In what may be a scientific first, Chinese aerospace experts claim to have developed the world’s first kerosene-burning Mach 9 jet engine.
The Chinese Academy of Sciences spent months fine-tuning the oblique detonation engine at the state-of-the-art JF-12 wind tunnel in Beijing, before publishing their findings in late November.
Hypersonic travel – along with semiconductors, robotics and AI – has been earmarked as a critical emerging technology and, as a result, has received significant funding over the past decade.
Breakthroughs in the field could become the difference between a flight time of hours and a flight time of minutes, between destinations.
The engine was described as a kerosene-powered detonation engine by peer-reviewed, Journal of Experiments in Fluid Mechanics. It was designed by Liu Yunfeng, a lead engineer representing the Chinese Academy of Sciences’ Institute of Mechanics.
While not new conceptually, examples and early designs of detonation engines in years gone by had predominantly been powered by hydrogen gas, which is both expensive and volatile.
The new design creates thrust through a series of explosions or detonations occurring rapidly within the system, instead of a constant burn.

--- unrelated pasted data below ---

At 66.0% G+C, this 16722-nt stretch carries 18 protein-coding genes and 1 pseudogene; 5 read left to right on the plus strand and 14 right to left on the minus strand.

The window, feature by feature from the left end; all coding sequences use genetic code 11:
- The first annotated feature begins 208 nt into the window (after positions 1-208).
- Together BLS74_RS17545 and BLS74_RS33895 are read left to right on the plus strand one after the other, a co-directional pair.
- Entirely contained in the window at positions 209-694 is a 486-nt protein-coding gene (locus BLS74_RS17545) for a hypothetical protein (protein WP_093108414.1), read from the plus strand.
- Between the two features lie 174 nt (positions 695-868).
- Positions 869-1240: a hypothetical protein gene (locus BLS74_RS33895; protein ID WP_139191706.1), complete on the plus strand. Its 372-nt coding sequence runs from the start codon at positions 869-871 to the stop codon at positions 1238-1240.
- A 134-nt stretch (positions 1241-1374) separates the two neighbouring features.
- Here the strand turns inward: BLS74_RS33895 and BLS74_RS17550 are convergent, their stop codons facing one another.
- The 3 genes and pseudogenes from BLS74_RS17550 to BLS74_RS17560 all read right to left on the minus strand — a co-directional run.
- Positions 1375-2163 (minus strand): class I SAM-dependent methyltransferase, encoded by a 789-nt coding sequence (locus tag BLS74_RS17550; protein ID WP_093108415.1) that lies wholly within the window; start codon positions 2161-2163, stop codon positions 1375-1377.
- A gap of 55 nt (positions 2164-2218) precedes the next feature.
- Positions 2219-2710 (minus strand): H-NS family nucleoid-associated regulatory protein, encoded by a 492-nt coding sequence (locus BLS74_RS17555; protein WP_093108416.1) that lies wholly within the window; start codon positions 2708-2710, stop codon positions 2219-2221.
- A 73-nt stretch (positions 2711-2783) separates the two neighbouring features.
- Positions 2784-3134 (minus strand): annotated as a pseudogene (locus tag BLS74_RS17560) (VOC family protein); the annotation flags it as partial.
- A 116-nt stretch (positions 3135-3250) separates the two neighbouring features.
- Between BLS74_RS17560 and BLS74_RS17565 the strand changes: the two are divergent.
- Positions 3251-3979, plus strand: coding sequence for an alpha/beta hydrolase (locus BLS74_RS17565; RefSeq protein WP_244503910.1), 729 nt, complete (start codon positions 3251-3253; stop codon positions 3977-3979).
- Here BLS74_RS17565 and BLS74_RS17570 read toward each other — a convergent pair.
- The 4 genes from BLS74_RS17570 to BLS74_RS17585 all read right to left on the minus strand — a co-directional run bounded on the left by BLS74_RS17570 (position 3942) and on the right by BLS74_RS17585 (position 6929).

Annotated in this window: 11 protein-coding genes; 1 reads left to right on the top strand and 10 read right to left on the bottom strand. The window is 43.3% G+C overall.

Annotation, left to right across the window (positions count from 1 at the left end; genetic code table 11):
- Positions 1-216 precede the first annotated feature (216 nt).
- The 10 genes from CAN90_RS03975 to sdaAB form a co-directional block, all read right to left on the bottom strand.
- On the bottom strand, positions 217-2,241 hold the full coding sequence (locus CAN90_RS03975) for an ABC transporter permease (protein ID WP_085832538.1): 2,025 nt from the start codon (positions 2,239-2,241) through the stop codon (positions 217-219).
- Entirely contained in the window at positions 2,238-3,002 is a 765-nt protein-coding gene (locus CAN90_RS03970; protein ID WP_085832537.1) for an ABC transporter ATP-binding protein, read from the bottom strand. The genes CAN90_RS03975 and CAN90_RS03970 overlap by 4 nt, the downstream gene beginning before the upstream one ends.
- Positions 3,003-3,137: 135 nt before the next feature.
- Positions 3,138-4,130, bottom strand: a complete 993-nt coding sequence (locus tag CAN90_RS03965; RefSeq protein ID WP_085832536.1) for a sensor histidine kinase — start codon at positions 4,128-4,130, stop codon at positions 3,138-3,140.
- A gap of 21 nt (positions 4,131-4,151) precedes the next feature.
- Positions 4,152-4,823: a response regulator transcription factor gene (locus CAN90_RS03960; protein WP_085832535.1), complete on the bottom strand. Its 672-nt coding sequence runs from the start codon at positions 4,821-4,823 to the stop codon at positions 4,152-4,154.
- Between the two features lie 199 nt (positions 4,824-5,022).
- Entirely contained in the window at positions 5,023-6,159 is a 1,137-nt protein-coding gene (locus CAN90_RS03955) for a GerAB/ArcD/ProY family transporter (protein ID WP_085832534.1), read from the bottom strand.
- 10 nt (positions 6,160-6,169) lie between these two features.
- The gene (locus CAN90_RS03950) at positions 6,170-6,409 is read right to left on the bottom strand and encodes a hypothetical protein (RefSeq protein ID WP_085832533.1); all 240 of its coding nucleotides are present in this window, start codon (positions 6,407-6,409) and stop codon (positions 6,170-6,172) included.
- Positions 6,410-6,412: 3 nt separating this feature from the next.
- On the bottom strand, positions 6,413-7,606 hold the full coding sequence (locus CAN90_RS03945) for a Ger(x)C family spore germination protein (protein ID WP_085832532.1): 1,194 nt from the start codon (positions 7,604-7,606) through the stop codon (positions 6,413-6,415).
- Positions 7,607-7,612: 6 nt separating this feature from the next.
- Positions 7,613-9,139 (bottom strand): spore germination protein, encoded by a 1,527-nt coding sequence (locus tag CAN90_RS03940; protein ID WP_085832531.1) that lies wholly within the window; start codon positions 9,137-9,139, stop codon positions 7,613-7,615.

Detonation engines were found to perform more effectively on similar fuel consumption, especially at speeds beyond Mach 8.
According to Liu, his team’s creation is the first working kerosene-fuelled detonation engine with hypersonic capabilities.
The kerosene-based fuel it burns is classified as RP-3 in China and is widely used to power Chinese commercial aircraft.
It was an ideal fuel choice because of its rich energy density and the relative ease at which it can be stored and transported, said Liu.
RP-3, which is comparable to the Jet A-1 fuel employed by the US aviation industry, is significantly more cost-effective than hydrogen-based fuel sources.
Kerosene does not combust as readily as hydrogen and Liu and his colleagues encountered difficulty detonating the fuel consistently during the testing period.
The team calculated that the combustion chamber would have to be enlarged by a factor of ten to facilitate positive results – an undertaking the research unit deemed impractical.
The solution came by way of a simple, thumbnail-sized fixture on the engine’s inlet. This relatively minor alteration allowed the kerosene and air mixture to interact more efficiently while maintaining the original combustion chamber dimensions.
Despite its military applications, hypersonic technology could revolutionise the commercial aviation sector, something the Chinese government has expressed interest in exploring.
Cutting travel times significantly bring about its obvious convenience, but some analysts have expressed concern over the operation and production costs.